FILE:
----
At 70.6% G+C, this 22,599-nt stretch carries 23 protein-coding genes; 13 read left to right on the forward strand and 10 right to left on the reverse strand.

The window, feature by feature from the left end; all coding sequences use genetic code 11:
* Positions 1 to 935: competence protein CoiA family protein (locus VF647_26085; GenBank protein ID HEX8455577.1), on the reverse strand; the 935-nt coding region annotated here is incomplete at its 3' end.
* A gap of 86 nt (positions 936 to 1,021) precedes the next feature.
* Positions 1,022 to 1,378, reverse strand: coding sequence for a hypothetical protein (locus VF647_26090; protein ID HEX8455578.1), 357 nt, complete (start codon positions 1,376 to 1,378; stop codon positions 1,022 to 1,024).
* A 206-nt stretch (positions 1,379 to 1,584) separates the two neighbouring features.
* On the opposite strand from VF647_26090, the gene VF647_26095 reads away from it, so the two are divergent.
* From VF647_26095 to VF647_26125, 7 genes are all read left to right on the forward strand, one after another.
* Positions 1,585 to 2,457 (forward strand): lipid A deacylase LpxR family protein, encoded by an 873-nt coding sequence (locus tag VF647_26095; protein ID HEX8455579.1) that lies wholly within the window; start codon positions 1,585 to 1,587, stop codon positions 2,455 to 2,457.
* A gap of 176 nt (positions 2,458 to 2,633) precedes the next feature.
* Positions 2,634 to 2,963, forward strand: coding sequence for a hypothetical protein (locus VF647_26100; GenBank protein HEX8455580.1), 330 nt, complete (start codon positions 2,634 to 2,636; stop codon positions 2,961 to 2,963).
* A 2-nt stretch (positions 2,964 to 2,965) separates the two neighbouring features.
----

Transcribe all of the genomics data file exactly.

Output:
At 70.6% G+C, this 22,599-nt stretch carries 23 protein-coding genes; 13 read left to right on the forward strand and 10 right to left on the reverse strand.

The window, feature by feature from the left end; all coding sequences use genetic code 11:
* Positions 1 to 935: competence protein CoiA family protein (locus VF647_26085; GenBank protein ID HEX8455577.1), on the reverse strand; the 935-nt coding region annotated here is incomplete at its 3' end.
* A gap of 86 nt (positions 936 to 1,021) precedes the next feature.
* Positions 1,022 to 1,378, reverse strand: coding sequence for a hypothetical protein (locus VF647_26090; protein ID HEX8455578.1), 357 nt, complete (start codon positions 1,376 to 1,378; stop codon positions 1,022 to 1,024).
* A 206-nt stretch (positions 1,379 to 1,584) separates the two neighbouring features.
* On the opposite strand from VF647_26090, the gene VF647_26095 reads away from it, so the two are divergent.
* From VF647_26095 to VF647_26125, 7 genes are all read left to right on the forward strand, one after another.
* Positions 1,585 to 2,457 (forward strand): lipid A deacylase LpxR family protein, encoded by an 873-nt coding sequence (locus tag VF647_26095; protein ID HEX8455579.1) that lies wholly within the window; start codon positions 1,585 to 1,587, stop codon positions 2,455 to 2,457.
* A gap of 176 nt (positions 2,458 to 2,633) precedes the next feature.
* Positions 2,634 to 2,963, forward strand: coding sequence for a hypothetical protein (locus VF647_26100; GenBank protein HEX8455580.1), 330 nt, complete (start codon positions 2,634 to 2,636; stop codon positions 2,961 to 2,963).
* A 2-nt stretch (positions 2,964 to 2,965) separates the two neighbouring features.